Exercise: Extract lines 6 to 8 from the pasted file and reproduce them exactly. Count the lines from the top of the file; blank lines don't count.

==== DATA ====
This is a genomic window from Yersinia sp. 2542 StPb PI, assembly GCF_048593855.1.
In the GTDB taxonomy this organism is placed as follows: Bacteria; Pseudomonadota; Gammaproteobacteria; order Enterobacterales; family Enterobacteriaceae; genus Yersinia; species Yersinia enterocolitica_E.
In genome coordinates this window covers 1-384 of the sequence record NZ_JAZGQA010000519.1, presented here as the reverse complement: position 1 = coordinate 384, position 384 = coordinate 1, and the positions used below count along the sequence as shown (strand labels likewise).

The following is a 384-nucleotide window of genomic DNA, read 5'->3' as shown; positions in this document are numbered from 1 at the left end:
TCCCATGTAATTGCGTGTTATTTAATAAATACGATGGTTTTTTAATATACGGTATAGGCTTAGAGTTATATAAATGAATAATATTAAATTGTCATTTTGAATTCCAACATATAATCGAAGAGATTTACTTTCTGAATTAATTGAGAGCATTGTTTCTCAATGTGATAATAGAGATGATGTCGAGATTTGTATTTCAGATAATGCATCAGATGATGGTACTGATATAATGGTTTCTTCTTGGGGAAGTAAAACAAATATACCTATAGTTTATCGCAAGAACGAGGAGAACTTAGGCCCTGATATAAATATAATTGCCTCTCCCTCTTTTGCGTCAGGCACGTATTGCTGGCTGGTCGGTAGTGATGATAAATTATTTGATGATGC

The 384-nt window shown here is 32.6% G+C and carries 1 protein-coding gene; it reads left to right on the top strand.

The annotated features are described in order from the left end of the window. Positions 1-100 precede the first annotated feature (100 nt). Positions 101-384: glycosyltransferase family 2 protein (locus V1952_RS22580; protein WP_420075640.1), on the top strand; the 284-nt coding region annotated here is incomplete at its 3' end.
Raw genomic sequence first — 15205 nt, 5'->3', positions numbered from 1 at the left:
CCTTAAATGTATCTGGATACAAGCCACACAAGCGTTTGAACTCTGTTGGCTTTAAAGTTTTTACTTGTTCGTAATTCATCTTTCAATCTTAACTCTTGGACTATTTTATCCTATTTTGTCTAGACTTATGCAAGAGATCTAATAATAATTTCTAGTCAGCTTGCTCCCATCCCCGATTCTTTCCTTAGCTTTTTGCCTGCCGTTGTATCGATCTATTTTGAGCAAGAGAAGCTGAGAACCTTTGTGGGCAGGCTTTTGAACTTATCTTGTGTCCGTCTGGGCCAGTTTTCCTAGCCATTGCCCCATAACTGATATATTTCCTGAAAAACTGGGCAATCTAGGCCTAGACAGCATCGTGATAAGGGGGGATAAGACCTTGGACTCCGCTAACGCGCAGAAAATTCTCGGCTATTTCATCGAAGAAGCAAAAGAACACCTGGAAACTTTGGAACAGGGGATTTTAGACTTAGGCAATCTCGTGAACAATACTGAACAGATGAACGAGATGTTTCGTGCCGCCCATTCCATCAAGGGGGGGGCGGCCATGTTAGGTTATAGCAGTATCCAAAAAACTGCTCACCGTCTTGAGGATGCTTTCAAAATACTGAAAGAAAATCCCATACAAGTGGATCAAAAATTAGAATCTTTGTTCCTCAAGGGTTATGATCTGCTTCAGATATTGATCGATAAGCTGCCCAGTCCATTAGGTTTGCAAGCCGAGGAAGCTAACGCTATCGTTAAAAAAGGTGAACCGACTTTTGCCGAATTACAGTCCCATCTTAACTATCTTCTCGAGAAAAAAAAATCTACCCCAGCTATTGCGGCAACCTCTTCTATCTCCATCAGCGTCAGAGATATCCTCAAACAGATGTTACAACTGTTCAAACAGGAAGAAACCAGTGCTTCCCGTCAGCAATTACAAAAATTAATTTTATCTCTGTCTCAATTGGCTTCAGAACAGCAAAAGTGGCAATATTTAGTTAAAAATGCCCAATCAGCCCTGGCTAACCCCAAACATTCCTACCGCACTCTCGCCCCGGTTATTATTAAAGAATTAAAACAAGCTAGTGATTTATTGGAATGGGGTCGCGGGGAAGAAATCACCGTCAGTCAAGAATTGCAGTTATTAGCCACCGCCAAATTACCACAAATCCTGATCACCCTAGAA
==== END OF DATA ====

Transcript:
The 384-nt window shown here is 32.6% G+C and carries 1 protein-coding gene; it reads left to right on the top strand.

The annotated features are described in order from the left end of the window. Positions 1-100 precede the first annotated feature (100 nt). Positions 101-384: glycosyltransferase family 2 protein (locus V1952_RS22580; protein WP_420075640.1), on the top strand; the 284-nt coding region annotated here is incomplete at its 3' end.
Raw genomic sequence first — 15205 nt, 5'->3', positions numbered from 1 at the left: